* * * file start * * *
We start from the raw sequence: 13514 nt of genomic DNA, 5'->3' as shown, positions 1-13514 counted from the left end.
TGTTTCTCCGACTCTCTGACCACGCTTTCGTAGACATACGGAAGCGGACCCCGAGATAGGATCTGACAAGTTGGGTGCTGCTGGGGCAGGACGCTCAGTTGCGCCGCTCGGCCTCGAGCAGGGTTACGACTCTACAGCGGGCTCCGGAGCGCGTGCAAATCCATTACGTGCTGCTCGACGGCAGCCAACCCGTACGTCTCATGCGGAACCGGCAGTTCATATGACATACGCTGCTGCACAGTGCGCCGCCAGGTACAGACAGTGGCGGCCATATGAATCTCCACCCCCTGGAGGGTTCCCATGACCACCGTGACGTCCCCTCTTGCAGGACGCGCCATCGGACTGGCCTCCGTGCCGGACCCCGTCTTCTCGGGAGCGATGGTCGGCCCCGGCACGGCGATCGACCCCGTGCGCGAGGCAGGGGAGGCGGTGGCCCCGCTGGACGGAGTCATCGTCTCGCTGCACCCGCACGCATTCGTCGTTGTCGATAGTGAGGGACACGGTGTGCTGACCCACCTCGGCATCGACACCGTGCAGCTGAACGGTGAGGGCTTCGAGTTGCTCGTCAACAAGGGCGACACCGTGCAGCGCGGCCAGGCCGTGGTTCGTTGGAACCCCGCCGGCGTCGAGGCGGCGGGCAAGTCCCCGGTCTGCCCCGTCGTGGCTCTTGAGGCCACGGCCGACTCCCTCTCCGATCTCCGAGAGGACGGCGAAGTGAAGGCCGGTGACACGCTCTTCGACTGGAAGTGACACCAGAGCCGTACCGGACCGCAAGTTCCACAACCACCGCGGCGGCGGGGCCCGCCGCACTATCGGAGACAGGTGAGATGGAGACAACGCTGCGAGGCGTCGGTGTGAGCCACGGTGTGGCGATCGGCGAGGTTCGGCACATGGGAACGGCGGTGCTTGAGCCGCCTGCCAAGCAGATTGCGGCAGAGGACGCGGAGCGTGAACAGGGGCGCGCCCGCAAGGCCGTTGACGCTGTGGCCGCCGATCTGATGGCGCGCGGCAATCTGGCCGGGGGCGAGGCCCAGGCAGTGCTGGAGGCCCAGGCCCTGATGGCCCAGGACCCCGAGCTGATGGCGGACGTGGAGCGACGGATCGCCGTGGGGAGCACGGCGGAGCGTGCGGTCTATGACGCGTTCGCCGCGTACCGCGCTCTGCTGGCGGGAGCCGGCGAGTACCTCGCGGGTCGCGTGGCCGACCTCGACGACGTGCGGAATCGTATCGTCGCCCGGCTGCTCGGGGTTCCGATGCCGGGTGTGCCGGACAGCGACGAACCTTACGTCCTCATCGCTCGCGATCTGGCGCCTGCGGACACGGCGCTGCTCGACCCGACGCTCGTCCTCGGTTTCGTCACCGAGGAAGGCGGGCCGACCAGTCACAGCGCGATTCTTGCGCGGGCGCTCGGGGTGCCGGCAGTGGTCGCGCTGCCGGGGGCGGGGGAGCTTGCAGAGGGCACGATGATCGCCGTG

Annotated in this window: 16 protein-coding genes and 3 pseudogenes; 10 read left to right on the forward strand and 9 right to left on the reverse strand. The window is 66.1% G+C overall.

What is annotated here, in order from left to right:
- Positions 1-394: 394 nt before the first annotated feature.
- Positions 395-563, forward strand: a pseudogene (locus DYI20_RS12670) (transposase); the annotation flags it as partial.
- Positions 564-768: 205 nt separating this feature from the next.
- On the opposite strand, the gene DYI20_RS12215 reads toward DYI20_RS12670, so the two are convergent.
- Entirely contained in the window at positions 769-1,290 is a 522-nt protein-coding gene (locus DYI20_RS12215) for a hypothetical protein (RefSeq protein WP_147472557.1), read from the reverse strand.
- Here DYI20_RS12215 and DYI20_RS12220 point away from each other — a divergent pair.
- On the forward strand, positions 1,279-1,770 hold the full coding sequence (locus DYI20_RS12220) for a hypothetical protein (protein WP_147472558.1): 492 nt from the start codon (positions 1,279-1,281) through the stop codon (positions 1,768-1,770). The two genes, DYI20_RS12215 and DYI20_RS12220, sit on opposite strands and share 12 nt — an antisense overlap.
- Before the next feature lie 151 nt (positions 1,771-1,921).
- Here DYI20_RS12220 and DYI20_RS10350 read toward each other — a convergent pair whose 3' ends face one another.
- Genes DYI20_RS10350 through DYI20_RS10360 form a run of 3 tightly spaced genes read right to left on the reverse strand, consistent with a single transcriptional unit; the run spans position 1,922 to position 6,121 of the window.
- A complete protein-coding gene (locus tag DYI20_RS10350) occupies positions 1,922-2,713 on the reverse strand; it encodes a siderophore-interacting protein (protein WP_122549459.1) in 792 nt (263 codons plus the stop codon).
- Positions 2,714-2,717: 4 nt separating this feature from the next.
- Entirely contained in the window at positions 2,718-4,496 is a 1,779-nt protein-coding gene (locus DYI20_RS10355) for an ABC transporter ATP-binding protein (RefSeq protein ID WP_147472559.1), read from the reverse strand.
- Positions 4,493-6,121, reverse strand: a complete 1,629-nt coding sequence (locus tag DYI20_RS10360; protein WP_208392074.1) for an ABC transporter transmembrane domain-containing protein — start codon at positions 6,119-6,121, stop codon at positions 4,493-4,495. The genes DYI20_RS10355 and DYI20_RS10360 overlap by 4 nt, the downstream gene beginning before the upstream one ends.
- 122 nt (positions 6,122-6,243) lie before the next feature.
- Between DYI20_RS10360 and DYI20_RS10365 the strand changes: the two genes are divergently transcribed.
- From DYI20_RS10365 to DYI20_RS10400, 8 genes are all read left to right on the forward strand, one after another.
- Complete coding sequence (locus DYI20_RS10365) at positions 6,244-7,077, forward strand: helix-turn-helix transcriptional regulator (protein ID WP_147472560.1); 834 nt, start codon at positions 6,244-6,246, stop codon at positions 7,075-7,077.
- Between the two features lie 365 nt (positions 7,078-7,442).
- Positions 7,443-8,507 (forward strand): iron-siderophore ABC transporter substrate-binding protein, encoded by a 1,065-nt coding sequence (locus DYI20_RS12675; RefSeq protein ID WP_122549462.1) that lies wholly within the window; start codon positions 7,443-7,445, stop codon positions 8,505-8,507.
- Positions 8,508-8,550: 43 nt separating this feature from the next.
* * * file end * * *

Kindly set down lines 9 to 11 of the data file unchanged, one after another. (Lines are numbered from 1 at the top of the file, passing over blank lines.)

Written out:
- Entirely contained in the window at positions 769-1,290 is a 522-nt protein-coding gene (locus DYI20_RS12215) for a hypothetical protein (RefSeq protein WP_147472557.1), read from the reverse strand.
- Here DYI20_RS12215 and DYI20_RS12220 point away from each other — a divergent pair.
- On the forward strand, positions 1,279-1,770 hold the full coding sequence (locus DYI20_RS12220) for a hypothetical protein (protein WP_147472558.1): 492 nt from the start codon (positions 1,279-1,281) through the stop codon (positions 1,768-1,770). The two genes, DYI20_RS12215 and DYI20_RS12220, sit on opposite strands and share 12 nt — an antisense overlap.